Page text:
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In December of 2006, I unhooked from a relatively conventional life in the “Burbs,” put my business on the phone, hopped in my convertible with my girlfriend and Labradoodle, headed south to Pensacola and then West to Santa Fe. The most challenging part of my journey was at the beginning when I was flooded with the anxiety that is often associated with massive change. The second hardest part was when Tuck (my Labor-doodle) and I headed on to Santa Fe alone. Again, I was faced with substantial change, accompanied by doubt and sadness. We lived and traveled out west for nearly two years.  I can boast that I have a dog that has swam in the Atlantic, Pacific, Gulf of Mexico, as well as rivers and lakes in Colorado and New Mexico! I can also say that his master has faced significant change many times in his life.

I am not for a moment suggesting that you “unhook” from your life though there are some pretty amazing benefits to leaving a traditional structure, venturing into the unknown, and letting go of conditioning associated with the old structure. I am suggesting that each of us find a way to face our fear of change because unless we learn to do so, we will suffer. Much of our suffering as humans comes from our resistance to change and our inability to let go.

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A client of mine asked me to work with her thirteen year-old daughter who is a competitive ballerina in south Florida. I said sure, relishing the challenge of helping an adolescent in a sport that I have never experienced first hand. The cool part about working with athletes as a Sports Psychologist is that no matter what the sport, the underlying issues are similar. And so are the techniques that we can apply to address them!

This young girl was experiencing significant anxiety before big competitions as well as having normal adolescent challenges with her family and friends. We chatted for a bit about her life, her friendships, and her passion of dance. Attending a performing arts school, she was consistently dancing five to six hours a day during and after school. This left her with very little down time and much less social time than most of her peers, two significant challenges for anyone let alone an adolescent.

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Anxiety is the feeling of fear, dread, worry and concern that is often associated with physiological uneasiness. There are many reasons people experience anxiety. Some of us are prone to it through our genetic makeup. Others have been so strongly conditioned in childhood through abuse, neglect or trauma, that the experience of anxiety is inevitable. In my experience of working with thousands of people over the past twenty years, the vast majority of us experience anxiety as a result of the habit of avoidance.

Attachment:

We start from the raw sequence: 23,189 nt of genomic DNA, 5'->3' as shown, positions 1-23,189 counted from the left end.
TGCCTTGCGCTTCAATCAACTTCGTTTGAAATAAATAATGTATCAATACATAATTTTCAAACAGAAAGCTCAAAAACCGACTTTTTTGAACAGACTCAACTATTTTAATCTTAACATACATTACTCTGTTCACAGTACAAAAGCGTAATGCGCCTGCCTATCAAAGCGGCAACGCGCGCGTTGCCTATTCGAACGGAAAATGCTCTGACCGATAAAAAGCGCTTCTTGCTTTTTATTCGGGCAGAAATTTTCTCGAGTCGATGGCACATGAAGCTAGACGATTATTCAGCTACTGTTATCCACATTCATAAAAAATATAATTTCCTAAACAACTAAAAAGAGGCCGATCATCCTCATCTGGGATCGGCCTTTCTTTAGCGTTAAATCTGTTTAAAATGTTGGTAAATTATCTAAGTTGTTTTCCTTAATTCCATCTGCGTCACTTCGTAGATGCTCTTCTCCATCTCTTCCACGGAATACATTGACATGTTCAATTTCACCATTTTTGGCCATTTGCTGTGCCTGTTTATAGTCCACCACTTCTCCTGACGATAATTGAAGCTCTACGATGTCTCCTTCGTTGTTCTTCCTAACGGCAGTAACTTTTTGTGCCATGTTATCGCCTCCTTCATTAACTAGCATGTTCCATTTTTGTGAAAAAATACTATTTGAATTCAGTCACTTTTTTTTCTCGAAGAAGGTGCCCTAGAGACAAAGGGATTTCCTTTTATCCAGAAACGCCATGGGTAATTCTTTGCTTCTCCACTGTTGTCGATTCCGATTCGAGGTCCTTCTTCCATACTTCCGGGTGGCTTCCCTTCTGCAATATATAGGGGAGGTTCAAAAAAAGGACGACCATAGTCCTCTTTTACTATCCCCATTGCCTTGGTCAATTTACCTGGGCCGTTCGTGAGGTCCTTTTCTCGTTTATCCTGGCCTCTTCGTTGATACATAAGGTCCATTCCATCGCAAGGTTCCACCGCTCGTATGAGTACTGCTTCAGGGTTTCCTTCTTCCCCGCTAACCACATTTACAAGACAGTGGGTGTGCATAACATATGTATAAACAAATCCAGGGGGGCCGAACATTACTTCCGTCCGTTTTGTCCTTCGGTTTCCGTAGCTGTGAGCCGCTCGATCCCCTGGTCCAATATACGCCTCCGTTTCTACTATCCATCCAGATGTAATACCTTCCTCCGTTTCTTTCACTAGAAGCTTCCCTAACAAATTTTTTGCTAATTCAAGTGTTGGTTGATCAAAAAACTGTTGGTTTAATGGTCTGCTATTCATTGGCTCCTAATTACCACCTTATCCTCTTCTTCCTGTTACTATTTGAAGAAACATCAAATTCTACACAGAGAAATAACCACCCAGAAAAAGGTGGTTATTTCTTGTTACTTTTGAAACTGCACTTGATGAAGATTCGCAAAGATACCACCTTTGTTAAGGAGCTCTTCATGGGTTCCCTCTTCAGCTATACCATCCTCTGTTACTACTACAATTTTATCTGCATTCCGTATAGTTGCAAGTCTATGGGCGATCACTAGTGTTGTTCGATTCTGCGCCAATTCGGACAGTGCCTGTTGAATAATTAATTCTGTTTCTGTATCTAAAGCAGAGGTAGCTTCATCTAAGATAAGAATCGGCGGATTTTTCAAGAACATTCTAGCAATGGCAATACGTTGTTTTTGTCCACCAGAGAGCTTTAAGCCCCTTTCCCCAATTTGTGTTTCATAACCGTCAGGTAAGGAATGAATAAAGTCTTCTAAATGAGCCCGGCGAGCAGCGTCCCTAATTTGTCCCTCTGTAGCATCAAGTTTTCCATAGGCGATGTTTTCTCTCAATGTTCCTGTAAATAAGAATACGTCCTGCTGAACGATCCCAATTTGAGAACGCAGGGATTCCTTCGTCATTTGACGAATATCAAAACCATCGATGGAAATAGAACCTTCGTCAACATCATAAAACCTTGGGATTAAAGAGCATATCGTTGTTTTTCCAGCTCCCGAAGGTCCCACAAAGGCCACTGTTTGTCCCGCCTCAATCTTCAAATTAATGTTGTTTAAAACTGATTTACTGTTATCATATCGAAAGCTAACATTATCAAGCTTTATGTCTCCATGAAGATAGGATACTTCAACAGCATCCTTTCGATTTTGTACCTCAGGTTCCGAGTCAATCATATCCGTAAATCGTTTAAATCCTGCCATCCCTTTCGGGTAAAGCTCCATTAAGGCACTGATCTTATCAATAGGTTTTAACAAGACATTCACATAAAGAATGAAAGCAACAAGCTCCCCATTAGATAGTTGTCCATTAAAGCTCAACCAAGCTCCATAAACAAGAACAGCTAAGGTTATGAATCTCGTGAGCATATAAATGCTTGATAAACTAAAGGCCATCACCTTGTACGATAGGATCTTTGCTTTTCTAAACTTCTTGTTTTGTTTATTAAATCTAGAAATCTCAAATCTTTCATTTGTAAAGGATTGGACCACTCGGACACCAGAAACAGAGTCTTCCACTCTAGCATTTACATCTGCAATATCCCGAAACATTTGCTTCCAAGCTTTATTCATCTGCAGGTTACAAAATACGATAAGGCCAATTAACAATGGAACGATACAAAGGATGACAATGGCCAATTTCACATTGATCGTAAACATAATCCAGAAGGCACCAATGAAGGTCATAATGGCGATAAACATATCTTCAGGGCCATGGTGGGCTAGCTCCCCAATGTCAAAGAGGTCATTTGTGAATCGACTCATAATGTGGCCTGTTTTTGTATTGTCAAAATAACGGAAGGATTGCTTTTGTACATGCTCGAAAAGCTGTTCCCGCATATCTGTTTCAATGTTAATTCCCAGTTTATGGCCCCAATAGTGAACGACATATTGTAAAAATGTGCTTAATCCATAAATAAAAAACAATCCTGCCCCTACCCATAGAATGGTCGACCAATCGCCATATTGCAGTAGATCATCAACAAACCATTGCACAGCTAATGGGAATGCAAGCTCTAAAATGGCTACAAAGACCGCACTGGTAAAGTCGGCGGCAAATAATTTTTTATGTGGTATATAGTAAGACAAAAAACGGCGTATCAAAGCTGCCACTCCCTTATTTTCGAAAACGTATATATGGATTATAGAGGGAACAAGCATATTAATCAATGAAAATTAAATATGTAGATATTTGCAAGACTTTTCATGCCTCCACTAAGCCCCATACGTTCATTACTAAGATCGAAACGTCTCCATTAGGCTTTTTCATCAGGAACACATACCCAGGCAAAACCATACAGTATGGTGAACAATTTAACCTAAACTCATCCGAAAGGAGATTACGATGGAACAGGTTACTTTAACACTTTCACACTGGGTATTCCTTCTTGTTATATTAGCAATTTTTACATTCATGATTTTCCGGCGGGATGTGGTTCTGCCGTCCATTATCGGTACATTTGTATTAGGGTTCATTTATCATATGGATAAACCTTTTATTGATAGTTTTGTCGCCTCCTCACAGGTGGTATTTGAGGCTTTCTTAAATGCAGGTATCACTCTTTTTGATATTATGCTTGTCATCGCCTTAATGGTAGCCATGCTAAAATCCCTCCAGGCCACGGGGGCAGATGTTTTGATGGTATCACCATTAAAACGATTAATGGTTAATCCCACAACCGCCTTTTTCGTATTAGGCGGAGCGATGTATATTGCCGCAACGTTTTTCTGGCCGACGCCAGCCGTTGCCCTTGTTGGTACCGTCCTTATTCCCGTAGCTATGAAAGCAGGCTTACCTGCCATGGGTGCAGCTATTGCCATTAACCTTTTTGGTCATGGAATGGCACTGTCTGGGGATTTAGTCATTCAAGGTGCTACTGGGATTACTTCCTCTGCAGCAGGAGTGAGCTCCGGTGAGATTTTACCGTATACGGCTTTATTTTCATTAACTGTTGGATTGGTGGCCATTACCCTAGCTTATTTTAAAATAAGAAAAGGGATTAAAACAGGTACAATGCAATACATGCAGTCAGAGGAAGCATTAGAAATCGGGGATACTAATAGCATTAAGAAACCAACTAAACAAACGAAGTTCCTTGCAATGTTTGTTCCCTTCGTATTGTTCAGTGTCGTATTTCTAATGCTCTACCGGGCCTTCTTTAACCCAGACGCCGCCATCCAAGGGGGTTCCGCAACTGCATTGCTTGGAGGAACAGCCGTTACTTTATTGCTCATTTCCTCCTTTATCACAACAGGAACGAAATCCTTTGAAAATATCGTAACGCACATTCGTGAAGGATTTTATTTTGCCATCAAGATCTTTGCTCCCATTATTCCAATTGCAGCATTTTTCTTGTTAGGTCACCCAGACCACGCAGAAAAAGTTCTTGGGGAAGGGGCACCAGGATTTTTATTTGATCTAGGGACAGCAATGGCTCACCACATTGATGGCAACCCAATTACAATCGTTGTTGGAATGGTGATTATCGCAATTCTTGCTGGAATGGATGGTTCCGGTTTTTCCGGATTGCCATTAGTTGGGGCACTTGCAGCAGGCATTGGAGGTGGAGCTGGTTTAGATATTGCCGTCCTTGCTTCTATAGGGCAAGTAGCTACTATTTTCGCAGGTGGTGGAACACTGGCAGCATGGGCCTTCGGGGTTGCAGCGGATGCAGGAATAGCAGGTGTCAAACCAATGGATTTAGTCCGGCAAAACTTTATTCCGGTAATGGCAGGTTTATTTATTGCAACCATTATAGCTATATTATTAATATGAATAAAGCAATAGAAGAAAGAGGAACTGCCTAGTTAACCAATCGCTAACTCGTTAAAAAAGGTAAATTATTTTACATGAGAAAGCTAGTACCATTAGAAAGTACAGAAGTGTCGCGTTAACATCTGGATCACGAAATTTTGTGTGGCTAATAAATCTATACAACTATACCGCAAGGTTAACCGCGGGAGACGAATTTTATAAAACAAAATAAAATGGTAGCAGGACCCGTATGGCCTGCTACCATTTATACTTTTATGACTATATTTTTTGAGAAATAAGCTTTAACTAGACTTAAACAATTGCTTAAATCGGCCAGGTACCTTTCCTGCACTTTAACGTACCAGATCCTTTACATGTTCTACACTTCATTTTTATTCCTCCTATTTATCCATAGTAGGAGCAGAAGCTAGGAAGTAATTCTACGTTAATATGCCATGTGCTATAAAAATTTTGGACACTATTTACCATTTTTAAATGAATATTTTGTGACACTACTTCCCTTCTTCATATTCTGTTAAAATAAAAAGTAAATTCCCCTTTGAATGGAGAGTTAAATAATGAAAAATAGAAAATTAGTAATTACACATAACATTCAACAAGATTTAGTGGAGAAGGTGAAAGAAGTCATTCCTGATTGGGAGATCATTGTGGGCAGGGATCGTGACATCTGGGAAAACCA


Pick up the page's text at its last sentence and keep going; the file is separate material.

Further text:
Avoidance, as we all know, has negative consequences. There are times in life when it is important to consciously take a break from someone or something. Sometimes, we need to make those breaks permanent. It is fundamental, however, that we do so intentionally. In other words, that we do not avoid. Instead of avoiding, we can learn over time to consciously choose what we want to experience in life and business. Choosing our experiences consciously is a powerful approach to success in life and business.

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An investment banker came to see me because he was tired and feeling depleted. For many years, he had been working long hours, traveling well over a hundred days a year, and rarely ever felt appreciated. In fact, the only thing he looked forward to at work was his bonus, which gratified him only briefly now.  You may not be an investment banker but this story may still sound familiar. Many of us are working long hours and feel under-appreciated. Some of us don’t feel appreciated at all. I am also coaching an elementary school teacher who feels this way. He doesn’t have the hours a banker does, and yet he still works pretty hard.  He too is often tired, frustrated and fatigued without the compensation to look forward too.

The essence of what we are discussing is Burnout and if we don’t do something about Burnout, it will eventually do something to us. Anxiety and depression are common side affects of Burnout. Both these guys have experienced significant anxiety and depression over the past several years. As I have said before, many people turn to medication in situations like this.

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